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Top 10 management lessons from Euro 2016
After one crazy month of highs and lows, Euro 2016 is over and Portugal have been crowned champions. We look back at the past month and see what the world of business can learn from the winning and losing teams.
Champions Portugal started with three straight draws in the group stages, before sparking to life in the knock-out rounds with wins over Croatia (in extra-time), Poland (on penalties) and Wales. Vastly experienced coach Fernando Santos not only made Portugal — unbeaten in competitive games since 2014 — extremely hard to beat but he's also mastered the art of the “slow burn”.
Management lesson: Winning in business is a long, hard and winding road and the best leaders know how to pace their team to peak at the right time.
No Karim Benzema? No problem. France coach Didier Deschamps axed the highly controversial star striker from his squad before Euro 2016 to avoid splitting the dressing room. Playing as one united team and with the entire nation behind them, France stormed all the way to the final.
Management lesson: It takes one bad move to sow disharmony within a talented team. Hire and recruit wisely.
Germany coach Joachim Leow quickly addressed his strange “trouser antics”, apologised for it to the media and said he would behave better. What could easily have ended up distracting him and his team was quickly defused as Germany regained its focus as they made the semi-finals.
Management lesson: No one gets it right all the time. If a mistake's been made, address it, apologise and learn from it so the team can move on.
Wales' magical run to the semi-finals was no fluke. Wales mastered technology and data to gain that 1% advantage that so often defines success and failure in elite sport. Training sessions were optimised based on data taken from daily saliva and urine tests, while each opponent's formations and movements are digitally dissected, analysed and studied.
Management lesson: Knowing how to use data analytics and technology to gain that edge over your competition is key to winning.
How did a country with no professional football league, and a population of just 330,000 become one of the surprise teams of Euro 2016? When ex-Sweden coach Lars Lagerback arrived in 2011, he demanded full professionalism not just from his players but in every aspect of training, from the treatment room, to the canteen, to the airports. His message was clear: Wanna be a champ? Start acting like one.
Management lesson: By hiring the right people to fit into your team and having a clearly defined objective, a winning culture can be instilled.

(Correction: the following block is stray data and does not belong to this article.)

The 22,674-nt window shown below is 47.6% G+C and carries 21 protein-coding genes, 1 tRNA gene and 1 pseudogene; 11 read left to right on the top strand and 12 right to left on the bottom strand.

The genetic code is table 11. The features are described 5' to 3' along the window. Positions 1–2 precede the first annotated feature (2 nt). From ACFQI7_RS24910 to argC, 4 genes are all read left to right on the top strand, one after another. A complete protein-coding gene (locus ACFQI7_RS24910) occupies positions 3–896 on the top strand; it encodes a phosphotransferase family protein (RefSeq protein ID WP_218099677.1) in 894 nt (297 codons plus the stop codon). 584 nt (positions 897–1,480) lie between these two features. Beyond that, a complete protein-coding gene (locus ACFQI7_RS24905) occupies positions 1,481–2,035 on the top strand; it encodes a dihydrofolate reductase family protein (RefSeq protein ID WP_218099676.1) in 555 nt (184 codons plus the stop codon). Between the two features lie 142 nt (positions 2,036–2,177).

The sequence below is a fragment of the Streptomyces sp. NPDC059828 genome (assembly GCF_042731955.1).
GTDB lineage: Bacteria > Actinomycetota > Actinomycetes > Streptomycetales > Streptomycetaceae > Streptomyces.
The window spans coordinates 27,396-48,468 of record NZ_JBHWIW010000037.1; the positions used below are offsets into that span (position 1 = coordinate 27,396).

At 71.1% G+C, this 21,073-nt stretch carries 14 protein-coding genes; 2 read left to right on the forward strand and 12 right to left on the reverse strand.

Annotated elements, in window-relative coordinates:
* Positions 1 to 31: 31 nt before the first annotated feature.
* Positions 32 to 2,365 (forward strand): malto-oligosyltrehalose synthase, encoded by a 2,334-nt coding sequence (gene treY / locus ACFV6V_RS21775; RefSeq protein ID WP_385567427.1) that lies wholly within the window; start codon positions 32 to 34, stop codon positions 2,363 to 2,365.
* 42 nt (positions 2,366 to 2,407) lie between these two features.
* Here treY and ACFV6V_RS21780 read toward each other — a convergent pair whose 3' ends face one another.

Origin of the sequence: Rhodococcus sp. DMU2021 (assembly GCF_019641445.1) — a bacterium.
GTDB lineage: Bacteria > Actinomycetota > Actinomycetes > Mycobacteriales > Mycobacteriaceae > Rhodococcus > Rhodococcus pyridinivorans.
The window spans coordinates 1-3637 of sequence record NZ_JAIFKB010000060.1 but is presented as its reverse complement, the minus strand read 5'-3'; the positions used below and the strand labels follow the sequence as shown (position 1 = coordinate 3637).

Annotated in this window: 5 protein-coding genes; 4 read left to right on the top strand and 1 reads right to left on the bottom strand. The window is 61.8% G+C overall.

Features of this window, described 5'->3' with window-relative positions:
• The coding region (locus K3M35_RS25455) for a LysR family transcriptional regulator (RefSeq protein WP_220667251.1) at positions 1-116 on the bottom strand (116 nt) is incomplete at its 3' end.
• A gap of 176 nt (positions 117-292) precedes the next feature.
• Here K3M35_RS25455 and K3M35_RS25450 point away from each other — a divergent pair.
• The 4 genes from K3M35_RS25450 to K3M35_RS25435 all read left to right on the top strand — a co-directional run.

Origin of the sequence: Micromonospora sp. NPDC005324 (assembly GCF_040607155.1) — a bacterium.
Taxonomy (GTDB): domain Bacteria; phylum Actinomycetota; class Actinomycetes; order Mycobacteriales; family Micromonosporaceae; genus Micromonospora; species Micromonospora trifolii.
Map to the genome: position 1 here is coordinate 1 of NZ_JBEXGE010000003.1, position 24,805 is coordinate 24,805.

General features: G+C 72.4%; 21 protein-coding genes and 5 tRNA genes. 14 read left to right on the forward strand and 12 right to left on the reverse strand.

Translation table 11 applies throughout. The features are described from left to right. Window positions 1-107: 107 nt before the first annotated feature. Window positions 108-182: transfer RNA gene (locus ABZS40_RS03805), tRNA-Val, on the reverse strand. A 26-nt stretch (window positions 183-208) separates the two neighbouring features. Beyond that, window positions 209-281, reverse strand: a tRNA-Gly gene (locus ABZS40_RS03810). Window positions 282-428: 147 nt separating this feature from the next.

Striker Graziano Pelle isn't exactly a household name but he and his Italy colleagues still managed to send reigning Euro champs Spain out in the knock-out stages. Devoid of any real star quality, Italy still managed to reach the quarter-finals by relying on work rate, organisation and team spirit.
Management lesson: A united team that's more than the sum of their individual parts can upset the competition.
Coach Roy Hodgson came into the knockout clash against Iceland not knowing who his best XI were. To top it off, he failed to do his homework, spending the eve of their round-of-16 clash with Iceland sight-seeing around Paris. The result? A disjointed performance where England's star-studded side were repeatedly cut open, outmuscled and outplayed.
Management lesson: Never underestimate your competitor.
Belgium entered Euro 2016 as top seeds and were backed to go all the way. Despite boasting star quality in every position, the Belgians flattered to deceive — again. Tactically naive, coach Marc Wilmots was unable to turn a collection of star names into a cohesive unit capable of living up to their “favourites” tag.
Management lesson: A talented team is only as good as its leader. Talent without proper guidance or direction is wasted.
With a record of three games, three losses and zero goals scored, Ukraine's performance at Euro 2016 was too predictable, one-dimensional and short of ideas. Coach Mykhaylo Fomenko has never played or coached outside of the Ukraine or the former Soviet Union and his side never looked like they could impose their game on their opponents.
Management lesson: Sometimes, fresh ideas or a fresh pair of eyes are needed when something in your team isn't working.
With Russian sport already reeling from a series of doping scandals, the last thing the country needed was images of its unruly “ultras” rioting with rival fans beamed live around the world. At one point, their behaviour threatened to get Russia expelled from Euro 2016. With one draw and two defeats, Russia crashed out in the group stages but by then, the damage had been done.
Management lesson: Consider your brand's image and reputation — are external factors tarnishing your team's achievements?